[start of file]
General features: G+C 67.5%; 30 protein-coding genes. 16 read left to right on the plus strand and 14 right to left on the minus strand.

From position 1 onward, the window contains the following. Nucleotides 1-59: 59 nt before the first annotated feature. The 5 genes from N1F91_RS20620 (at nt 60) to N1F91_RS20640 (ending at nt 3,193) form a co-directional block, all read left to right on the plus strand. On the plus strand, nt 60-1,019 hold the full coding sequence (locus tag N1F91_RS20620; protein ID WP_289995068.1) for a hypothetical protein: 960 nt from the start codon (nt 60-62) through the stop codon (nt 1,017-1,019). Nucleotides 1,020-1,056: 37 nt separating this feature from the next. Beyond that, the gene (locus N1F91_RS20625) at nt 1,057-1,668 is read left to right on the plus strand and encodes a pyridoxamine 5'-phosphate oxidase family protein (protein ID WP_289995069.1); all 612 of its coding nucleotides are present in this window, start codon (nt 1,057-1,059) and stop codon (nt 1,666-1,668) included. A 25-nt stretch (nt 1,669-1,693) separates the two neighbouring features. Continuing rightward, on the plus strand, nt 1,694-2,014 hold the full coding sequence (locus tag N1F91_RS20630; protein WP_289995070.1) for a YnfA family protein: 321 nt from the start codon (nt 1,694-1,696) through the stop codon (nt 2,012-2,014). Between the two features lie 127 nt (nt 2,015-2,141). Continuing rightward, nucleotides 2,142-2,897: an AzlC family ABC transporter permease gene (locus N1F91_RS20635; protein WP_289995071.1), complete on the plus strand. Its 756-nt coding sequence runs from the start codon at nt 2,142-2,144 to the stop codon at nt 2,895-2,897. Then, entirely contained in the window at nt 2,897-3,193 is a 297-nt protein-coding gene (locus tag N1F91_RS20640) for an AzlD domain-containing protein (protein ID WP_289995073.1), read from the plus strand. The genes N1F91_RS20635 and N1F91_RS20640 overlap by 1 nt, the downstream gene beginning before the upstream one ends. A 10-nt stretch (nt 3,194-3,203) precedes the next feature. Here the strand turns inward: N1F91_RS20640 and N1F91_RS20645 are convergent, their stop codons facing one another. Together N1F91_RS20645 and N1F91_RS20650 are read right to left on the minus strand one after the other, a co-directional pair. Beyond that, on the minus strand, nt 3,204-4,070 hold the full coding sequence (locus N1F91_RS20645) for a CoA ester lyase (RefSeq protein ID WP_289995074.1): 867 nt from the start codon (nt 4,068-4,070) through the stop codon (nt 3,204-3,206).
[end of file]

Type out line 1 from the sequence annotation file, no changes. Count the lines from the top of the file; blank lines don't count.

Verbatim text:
General features: G+C 67.5%; 30 protein-coding genes. 16 read left to right on the plus strand and 14 right to left on the minus strand.